Earth Krahang's Wide-Reaching Cyber Espionage Tactics and Targets

  |  Source: 
Trend Micro
Non-government organizations (NGOs)
Real Estate
Think Tanks

Earth Krahang's Wide-Reaching Cyber Espionage Tactics and Targets

Cyber threat activity attributed to the Chinese threat actor Earth Krahang has been significantly impacting sectors across Africa, Europe, the United States, and Southeast Asia. Trend Micro's Joseph C. Chen and Daniel Lunghi have uncovered that while Earth Krahang operates with its own distinct infrastructure and malware, it shares several connections with another threat actor tracked as Earth Lusca. Despite these connections, Earth Krahang's unique tactics and targets have led researchers to classify it as a separate entity, focusing on a broad range of objectives from government infiltration to data exfiltration across various industries. With a remarkable record of compromising at least 70 organizations and targeting 116 across 45 countries since early 2022, Earth Krahang has predominantly targeted government organizations. According to Trend Micro, "at least 48 government organizations were compromised, with a further 49 other government entities being targeted." Beyond the government sector, Earth Krahang has extended its cyberespionage efforts to financial services, defense, sports entertainment, healthcare, logistics, manufacturing, non-governmental organizations (NGOs), real estate, retail, technology, think tanks, and travel sectors.

Earth Krahang's campaigns targeting government organizations, had a focus on Foreign Affairs ministries, utilizing compromised government infrastructure to launch further attacks. The group employs a strategy of exploiting vulnerable internet-facing servers and deploying spear-phishing emails to gain initial access. Vulnerabilities leveraged from Earth Krahang have included CVE-2023-32315 (Openfire) and CVE-2022-21587 (Control Web Panel) to establish footholds within networks. Spear-phishing emails, are themed around geopolitical topics, and serve as another vector, enticing recipients with malicious attachments or links designed to deploy custom backdoors on victims' computers. Compromised accounts are abused by utilizing the inherent trusted relationship to attack users in the same organization. "In one case, the actor used a compromised mailbox from a government entity to send a malicious attachment to 796 email addresses belonging to the same entity," Trend Micro reports. The distributed attachments often use misleading double file extensions, presenting a benign-looking docx extension while concealing an executable (.exe) nature, to deceive targets into executing the malware.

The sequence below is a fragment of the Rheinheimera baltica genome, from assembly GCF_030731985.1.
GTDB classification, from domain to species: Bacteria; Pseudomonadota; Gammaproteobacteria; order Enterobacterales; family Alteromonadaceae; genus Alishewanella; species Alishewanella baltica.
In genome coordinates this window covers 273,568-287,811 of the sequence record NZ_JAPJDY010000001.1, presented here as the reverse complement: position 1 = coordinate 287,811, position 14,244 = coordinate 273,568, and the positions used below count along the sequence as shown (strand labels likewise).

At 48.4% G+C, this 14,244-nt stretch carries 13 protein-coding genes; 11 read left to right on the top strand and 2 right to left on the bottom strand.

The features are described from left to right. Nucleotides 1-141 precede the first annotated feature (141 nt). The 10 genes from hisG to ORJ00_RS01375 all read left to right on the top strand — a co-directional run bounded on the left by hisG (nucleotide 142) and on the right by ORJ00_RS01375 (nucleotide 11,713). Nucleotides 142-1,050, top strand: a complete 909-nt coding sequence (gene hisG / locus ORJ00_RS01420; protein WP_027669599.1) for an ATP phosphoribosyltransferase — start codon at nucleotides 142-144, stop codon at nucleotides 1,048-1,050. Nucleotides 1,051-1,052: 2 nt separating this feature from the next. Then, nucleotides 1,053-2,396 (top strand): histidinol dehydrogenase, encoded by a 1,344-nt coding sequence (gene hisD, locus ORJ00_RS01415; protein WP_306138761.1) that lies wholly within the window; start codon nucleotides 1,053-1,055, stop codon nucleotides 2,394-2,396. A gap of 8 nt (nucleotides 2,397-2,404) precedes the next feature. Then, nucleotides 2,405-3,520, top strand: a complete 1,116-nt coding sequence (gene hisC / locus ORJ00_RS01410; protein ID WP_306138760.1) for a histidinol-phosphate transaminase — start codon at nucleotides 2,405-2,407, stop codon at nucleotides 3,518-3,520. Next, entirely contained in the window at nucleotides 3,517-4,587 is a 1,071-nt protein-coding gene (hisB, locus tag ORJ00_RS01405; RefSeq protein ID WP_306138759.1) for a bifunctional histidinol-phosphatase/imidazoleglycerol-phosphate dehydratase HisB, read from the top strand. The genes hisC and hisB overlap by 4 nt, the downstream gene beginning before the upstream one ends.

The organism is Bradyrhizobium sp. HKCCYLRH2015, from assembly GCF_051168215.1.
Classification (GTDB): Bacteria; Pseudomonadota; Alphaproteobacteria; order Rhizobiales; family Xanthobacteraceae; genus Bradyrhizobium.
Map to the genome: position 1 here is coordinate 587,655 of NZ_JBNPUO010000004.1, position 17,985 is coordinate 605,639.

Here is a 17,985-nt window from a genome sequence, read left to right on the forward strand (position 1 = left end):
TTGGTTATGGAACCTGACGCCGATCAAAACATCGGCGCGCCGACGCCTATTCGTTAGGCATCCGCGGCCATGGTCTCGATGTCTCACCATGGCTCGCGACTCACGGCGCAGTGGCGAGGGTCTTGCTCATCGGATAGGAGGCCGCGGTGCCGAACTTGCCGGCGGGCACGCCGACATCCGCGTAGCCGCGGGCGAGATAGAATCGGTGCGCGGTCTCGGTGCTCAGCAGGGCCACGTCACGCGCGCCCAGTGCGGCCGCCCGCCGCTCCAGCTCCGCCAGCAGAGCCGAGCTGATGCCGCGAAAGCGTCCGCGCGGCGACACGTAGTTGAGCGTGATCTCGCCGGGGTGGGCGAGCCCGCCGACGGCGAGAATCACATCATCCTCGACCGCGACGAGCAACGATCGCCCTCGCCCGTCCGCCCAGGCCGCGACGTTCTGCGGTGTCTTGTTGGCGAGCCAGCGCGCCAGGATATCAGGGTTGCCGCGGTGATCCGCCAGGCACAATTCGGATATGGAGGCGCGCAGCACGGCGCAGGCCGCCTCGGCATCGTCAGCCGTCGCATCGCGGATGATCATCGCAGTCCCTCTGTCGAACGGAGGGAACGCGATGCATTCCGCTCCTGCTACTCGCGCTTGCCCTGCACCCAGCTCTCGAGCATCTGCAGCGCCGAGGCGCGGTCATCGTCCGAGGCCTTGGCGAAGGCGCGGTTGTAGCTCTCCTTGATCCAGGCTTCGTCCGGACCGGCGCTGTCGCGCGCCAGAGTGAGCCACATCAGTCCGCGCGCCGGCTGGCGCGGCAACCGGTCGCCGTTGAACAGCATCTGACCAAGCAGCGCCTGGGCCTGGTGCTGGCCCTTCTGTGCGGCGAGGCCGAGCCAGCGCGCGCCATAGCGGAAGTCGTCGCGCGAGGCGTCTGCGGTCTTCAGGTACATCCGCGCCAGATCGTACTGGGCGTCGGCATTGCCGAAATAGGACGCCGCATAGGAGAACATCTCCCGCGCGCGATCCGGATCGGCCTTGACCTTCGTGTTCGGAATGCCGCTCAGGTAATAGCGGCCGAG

Post-compromise, Earth Krahang exhibits a wide array of capabilities for maintaining access and lateral movement within networks. Tactics, techniques, and procedures (TTPs) include creating scheduled tasks for persistence and obtaining credentials through LSASS or the SAM data database. To facilitate lateral movement exeuctions with WMIC and modifying registry keys to allow for RDP were observed. The group deploys malware and tools such as Cobalt Strike, RESHELL, and XDealer to execute commands and collect data. XDealer, in particular, stands out for its sophistication, supporting both Linux and Windows environments, and its ability to take screenshots, log keystrokes, and intercept clipboard data. Additionally, Earth Krahang has been observed using compromised email accounts to brute-force Exchange credentials and employ Python scripts for email exfiltration from Zimbra servers. Abuse of several Linux CVEs such as CVE-2021-4034 ("PwnKit"), CVE-2021-22555 (a flaw in the Linux kernel's netfilter subsystem), and CVE-2016-5195 ("Dirty COW") were reported to allow the threat actors to elevate their privileges.

As detailed in Trend Micro's analysis the connection between Earth Krahang and the China-nexus actor Earth Lusca, as well as potential links to the Chinese company I-Soon, suggests a coordinated effort behind these cyberespionage campaigns. This revelation emphasizes the advanced and widespread activities of Earth Krahang. To defend against these threats, following industry best practices is crucial, including implementing strong passwords to thwart account breaches and the awareness of social engineering tactics, exemplified by the deceptive use of double-file extensions.

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